Bush’s “Victory in Iraq” Strategy (or “Look, If We Built This Giant Wooden Badger….”)

Ken AshfordIraqLeave a Comment

I haven’t read it (things are crazy here), but Matt Yglesius has.  It sounds like what I expected: a laundry list of ideal goals, but not an actual plan on how to achieve them.  Here’s Matt:

[I]t’s plain that there’s no actual strategy here. The document calls for "building democratic institutions" and eventually "providing an inspiring example to reformers in the region." But the administration has no idea how to do that stuff. The government is corrupt, the security services, when not totally ineffective, are highly politicized and rather brutal, and there’s simply no consensus in Iraq about the basic legitimacy of the state. I don’t blame the White House for not devising a ten point plan to resolve those problems — they simply can’t be resolved — but I do blame them, a lot, for their determination to waste more blood and treasure in a situation where they’re hopelessly adrift. The "longer term" goals, meanwhile, are just idiotic:

An Iraq that is peaceful, united, stable, democratic, and secure, where Iraqis have the institutions and resources they need to govern themselves justly and provide security for their country.

An Iraq that is a partner in the global war on terror and the fight against the proliferation of weapons of mass destruction, integrated into the international community, an engine for regional economic growth, and proving the fruits of democratic governance to the region.

That would be nice, I guess, but Iraq can’t both be a sovereign country and have its long-term policies determined in Washington. What if Iraq doesn’t want to be a partner in the fight against the proliferation of weapons of mass destruction? How is Iraq supposed to be united if Iraq’s Kurdish population doesn’t want it to be united? How are we supposed to force Iraq’s rulers to govern the country "justly?" And most of all, what about having 100,000+ soldiers and Marines running around the country hunting down bands of insurgent fighters is supposed to achieve any of this?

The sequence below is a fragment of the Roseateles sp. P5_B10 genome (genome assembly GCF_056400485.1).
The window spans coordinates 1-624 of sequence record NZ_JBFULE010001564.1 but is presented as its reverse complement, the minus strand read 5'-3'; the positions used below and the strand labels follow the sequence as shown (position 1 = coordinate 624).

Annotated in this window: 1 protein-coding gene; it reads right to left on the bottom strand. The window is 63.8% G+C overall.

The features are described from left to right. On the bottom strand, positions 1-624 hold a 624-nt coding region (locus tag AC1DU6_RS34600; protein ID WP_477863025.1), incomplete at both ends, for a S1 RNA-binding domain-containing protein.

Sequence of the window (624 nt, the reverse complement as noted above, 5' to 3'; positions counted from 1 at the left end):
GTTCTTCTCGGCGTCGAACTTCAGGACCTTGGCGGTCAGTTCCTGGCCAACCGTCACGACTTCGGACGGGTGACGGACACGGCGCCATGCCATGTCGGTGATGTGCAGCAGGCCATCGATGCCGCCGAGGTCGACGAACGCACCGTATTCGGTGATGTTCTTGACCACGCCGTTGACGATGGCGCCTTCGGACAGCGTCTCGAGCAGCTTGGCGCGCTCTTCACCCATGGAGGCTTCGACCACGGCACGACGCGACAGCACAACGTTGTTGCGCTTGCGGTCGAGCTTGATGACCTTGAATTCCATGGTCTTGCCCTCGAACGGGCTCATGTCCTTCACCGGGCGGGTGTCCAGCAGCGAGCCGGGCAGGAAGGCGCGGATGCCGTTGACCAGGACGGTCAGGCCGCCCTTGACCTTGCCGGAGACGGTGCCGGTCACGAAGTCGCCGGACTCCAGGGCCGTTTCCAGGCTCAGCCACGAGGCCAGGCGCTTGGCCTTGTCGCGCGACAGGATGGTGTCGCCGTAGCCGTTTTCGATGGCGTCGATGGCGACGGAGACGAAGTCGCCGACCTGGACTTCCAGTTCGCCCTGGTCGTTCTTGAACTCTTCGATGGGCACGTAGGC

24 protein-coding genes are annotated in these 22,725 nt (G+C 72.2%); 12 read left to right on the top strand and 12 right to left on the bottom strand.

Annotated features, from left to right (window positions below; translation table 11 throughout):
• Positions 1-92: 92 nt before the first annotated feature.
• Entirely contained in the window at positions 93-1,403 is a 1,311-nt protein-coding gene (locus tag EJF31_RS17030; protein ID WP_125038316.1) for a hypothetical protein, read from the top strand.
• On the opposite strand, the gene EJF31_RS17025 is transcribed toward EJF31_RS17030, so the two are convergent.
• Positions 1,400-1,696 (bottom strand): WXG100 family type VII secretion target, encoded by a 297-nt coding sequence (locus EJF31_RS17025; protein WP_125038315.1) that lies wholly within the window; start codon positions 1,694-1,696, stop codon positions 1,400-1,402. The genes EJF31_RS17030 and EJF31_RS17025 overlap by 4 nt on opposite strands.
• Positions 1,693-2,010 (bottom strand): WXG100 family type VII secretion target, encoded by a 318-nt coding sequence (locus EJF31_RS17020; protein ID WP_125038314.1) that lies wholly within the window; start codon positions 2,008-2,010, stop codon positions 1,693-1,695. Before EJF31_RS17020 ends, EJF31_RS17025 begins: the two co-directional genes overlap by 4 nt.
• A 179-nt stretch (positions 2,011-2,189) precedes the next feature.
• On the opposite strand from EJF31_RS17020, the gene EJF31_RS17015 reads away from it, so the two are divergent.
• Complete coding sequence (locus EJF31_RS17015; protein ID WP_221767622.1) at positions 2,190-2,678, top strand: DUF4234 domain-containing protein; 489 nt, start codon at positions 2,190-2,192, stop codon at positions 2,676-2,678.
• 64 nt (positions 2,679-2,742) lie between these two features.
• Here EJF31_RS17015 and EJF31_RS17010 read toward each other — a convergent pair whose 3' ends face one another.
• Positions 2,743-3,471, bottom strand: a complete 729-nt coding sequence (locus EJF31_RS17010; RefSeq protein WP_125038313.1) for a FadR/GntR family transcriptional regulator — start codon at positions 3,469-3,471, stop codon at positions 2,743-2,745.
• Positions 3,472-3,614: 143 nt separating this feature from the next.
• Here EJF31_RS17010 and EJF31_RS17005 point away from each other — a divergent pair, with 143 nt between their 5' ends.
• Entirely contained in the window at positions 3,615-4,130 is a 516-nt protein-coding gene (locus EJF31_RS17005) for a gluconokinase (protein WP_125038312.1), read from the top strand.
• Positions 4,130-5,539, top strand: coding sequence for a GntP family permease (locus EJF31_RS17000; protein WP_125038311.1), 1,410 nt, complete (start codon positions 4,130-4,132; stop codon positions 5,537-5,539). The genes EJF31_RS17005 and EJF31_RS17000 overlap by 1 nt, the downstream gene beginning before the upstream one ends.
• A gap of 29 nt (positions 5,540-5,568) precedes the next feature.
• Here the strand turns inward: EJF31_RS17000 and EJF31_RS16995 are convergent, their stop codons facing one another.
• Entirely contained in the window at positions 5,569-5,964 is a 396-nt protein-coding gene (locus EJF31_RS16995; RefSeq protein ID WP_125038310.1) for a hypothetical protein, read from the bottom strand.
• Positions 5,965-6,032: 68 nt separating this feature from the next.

Of course, in my humble opinion, we should have had a national strategy for Iraq before the butcher’s bill was 2,110 dead American soldiers.

FURTHER THOUGHTS:  My problem with the Bush speech, as well as the message being pushed by war supports, is that it cuts against itself.  We are asked to believe (1) that things have been going extremely well in Iraq (despite what the mainstram media is telling us) and (2) we should plan to be Iraq for quite a while (presumably because it is one hell of a mess).  It has been close to two years since the fall of Saddam’s regime, so it seems that one of these two themes lacks inherent truthfulness.

UPDATE:  Think Progress has an analysis.  The bottom line: The document is a PR push, and says nothing new.  The strategy, apparently, is to "stay the course because it’s wicked important that we stay the course."

UPDATE:  Billmon snarks that the strategy for Iraq apparently involves the use of many many many bullet points.  A quick glance at the document shows that he’s right.

UPDATE:  Tbogg (from whom I shamelessly stole this blog’s subtitle), gives a list of ALL the many many times in the past when Bush gave a major address on Iraq strategy.  And even the boys at Powerline agree the strategy contains nothing new.  AP adds: "“Bush’s speech did not break new ground or present a new strategy.”